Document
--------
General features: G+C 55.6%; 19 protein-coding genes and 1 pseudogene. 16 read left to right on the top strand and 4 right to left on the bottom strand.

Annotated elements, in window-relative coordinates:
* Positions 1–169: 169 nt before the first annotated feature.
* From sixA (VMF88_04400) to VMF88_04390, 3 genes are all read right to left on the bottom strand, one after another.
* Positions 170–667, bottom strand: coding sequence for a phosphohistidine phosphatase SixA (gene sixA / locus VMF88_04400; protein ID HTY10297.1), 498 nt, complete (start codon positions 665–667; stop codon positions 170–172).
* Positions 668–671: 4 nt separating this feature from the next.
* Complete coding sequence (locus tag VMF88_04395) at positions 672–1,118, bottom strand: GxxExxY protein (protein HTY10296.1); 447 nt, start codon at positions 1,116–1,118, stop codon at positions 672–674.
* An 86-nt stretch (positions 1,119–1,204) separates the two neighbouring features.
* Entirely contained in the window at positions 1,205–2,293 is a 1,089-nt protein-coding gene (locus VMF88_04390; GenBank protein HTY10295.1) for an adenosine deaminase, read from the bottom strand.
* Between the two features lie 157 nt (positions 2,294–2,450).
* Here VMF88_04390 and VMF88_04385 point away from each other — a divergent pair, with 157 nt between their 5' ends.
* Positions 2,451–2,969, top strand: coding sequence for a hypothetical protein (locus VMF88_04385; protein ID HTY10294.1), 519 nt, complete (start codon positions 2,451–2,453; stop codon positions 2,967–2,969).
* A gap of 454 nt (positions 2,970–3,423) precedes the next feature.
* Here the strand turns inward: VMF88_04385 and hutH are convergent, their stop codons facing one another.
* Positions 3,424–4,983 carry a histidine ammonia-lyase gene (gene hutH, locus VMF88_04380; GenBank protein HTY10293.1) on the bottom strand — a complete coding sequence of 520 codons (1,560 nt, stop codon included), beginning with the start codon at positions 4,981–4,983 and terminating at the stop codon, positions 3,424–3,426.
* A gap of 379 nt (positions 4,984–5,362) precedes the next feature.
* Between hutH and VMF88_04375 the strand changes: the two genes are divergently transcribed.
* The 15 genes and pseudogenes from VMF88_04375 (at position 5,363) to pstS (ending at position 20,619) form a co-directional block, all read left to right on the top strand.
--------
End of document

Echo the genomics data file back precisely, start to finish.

General features: G+C 55.6%; 19 protein-coding genes and 1 pseudogene. 16 read left to right on the top strand and 4 right to left on the bottom strand.

Annotated elements, in window-relative coordinates:
* Positions 1–169: 169 nt before the first annotated feature.
* From sixA (VMF88_04400) to VMF88_04390, 3 genes are all read right to left on the bottom strand, one after another.
* Positions 170–667, bottom strand: coding sequence for a phosphohistidine phosphatase SixA (gene sixA / locus VMF88_04400; protein ID HTY10297.1), 498 nt, complete (start codon positions 665–667; stop codon positions 170–172).
* Positions 668–671: 4 nt separating this feature from the next.
* Complete coding sequence (locus tag VMF88_04395) at positions 672–1,118, bottom strand: GxxExxY protein (protein HTY10296.1); 447 nt, start codon at positions 1,116–1,118, stop codon at positions 672–674.
* An 86-nt stretch (positions 1,119–1,204) separates the two neighbouring features.
* Entirely contained in the window at positions 1,205–2,293 is a 1,089-nt protein-coding gene (locus VMF88_04390; GenBank protein HTY10295.1) for an adenosine deaminase, read from the bottom strand.
* Between the two features lie 157 nt (positions 2,294–2,450).
* Here VMF88_04390 and VMF88_04385 point away from each other — a divergent pair, with 157 nt between their 5' ends.
* Positions 2,451–2,969, top strand: coding sequence for a hypothetical protein (locus VMF88_04385; protein ID HTY10294.1), 519 nt, complete (start codon positions 2,451–2,453; stop codon positions 2,967–2,969).
* A gap of 454 nt (positions 2,970–3,423) precedes the next feature.
* Here the strand turns inward: VMF88_04385 and hutH are convergent, their stop codons facing one another.
* Positions 3,424–4,983 carry a histidine ammonia-lyase gene (gene hutH, locus VMF88_04380; GenBank protein HTY10293.1) on the bottom strand — a complete coding sequence of 520 codons (1,560 nt, stop codon included), beginning with the start codon at positions 4,981–4,983 and terminating at the stop codon, positions 3,424–3,426.
* A gap of 379 nt (positions 4,984–5,362) precedes the next feature.
* Between hutH and VMF88_04375 the strand changes: the two genes are divergently transcribed.
* The 15 genes and pseudogenes from VMF88_04375 (at position 5,363) to pstS (ending at position 20,619) form a co-directional block, all read left to right on the top strand.